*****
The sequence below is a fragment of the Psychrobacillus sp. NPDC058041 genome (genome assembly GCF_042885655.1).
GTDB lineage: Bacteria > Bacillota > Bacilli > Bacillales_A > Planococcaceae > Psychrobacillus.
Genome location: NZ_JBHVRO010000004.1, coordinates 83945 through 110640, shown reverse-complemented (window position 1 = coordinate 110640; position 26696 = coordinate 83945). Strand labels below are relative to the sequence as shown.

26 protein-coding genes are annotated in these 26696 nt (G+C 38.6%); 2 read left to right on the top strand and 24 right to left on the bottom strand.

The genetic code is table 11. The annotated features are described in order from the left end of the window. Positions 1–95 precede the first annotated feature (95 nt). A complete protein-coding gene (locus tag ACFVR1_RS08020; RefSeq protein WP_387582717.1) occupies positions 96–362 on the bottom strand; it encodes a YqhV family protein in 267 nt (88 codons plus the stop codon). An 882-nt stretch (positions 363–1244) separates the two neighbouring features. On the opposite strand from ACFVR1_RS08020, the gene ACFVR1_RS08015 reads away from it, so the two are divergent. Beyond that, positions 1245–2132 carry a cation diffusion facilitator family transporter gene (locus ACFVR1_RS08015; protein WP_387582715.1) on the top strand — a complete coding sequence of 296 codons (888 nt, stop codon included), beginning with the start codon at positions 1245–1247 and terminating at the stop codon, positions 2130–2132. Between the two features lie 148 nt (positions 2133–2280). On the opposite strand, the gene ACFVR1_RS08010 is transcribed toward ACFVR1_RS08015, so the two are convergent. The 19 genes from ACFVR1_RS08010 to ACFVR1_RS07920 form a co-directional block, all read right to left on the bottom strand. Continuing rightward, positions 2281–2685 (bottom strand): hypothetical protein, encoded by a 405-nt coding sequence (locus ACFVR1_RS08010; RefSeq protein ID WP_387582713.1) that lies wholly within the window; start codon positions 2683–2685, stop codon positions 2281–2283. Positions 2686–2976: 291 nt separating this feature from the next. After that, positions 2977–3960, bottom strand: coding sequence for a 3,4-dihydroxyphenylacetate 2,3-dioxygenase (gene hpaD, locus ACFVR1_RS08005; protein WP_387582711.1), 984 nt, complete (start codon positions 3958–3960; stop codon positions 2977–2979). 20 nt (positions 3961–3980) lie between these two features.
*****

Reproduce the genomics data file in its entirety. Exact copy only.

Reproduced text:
The sequence below is a fragment of the Psychrobacillus sp. NPDC058041 genome (genome assembly GCF_042885655.1).
GTDB lineage: Bacteria > Bacillota > Bacilli > Bacillales_A > Planococcaceae > Psychrobacillus.
Genome location: NZ_JBHVRO010000004.1, coordinates 83945 through 110640, shown reverse-complemented (window position 1 = coordinate 110640; position 26696 = coordinate 83945). Strand labels below are relative to the sequence as shown.

26 protein-coding genes are annotated in these 26696 nt (G+C 38.6%); 2 read left to right on the top strand and 24 right to left on the bottom strand.

The genetic code is table 11. The annotated features are described in order from the left end of the window. Positions 1–95 precede the first annotated feature (95 nt). A complete protein-coding gene (locus tag ACFVR1_RS08020; RefSeq protein WP_387582717.1) occupies positions 96–362 on the bottom strand; it encodes a YqhV family protein in 267 nt (88 codons plus the stop codon). An 882-nt stretch (positions 363–1244) separates the two neighbouring features. On the opposite strand from ACFVR1_RS08020, the gene ACFVR1_RS08015 reads away from it, so the two are divergent. Beyond that, positions 1245–2132 carry a cation diffusion facilitator family transporter gene (locus ACFVR1_RS08015; protein WP_387582715.1) on the top strand — a complete coding sequence of 296 codons (888 nt, stop codon included), beginning with the start codon at positions 1245–1247 and terminating at the stop codon, positions 2130–2132. Between the two features lie 148 nt (positions 2133–2280). On the opposite strand, the gene ACFVR1_RS08010 is transcribed toward ACFVR1_RS08015, so the two are convergent. The 19 genes from ACFVR1_RS08010 to ACFVR1_RS07920 form a co-directional block, all read right to left on the bottom strand. Continuing rightward, positions 2281–2685 (bottom strand): hypothetical protein, encoded by a 405-nt coding sequence (locus ACFVR1_RS08010; RefSeq protein ID WP_387582713.1) that lies wholly within the window; start codon positions 2683–2685, stop codon positions 2281–2283. Positions 2686–2976: 291 nt separating this feature from the next. After that, positions 2977–3960, bottom strand: coding sequence for a 3,4-dihydroxyphenylacetate 2,3-dioxygenase (gene hpaD, locus ACFVR1_RS08005; protein WP_387582711.1), 984 nt, complete (start codon positions 3958–3960; stop codon positions 2977–2979). 20 nt (positions 3961–3980) lie between these two features.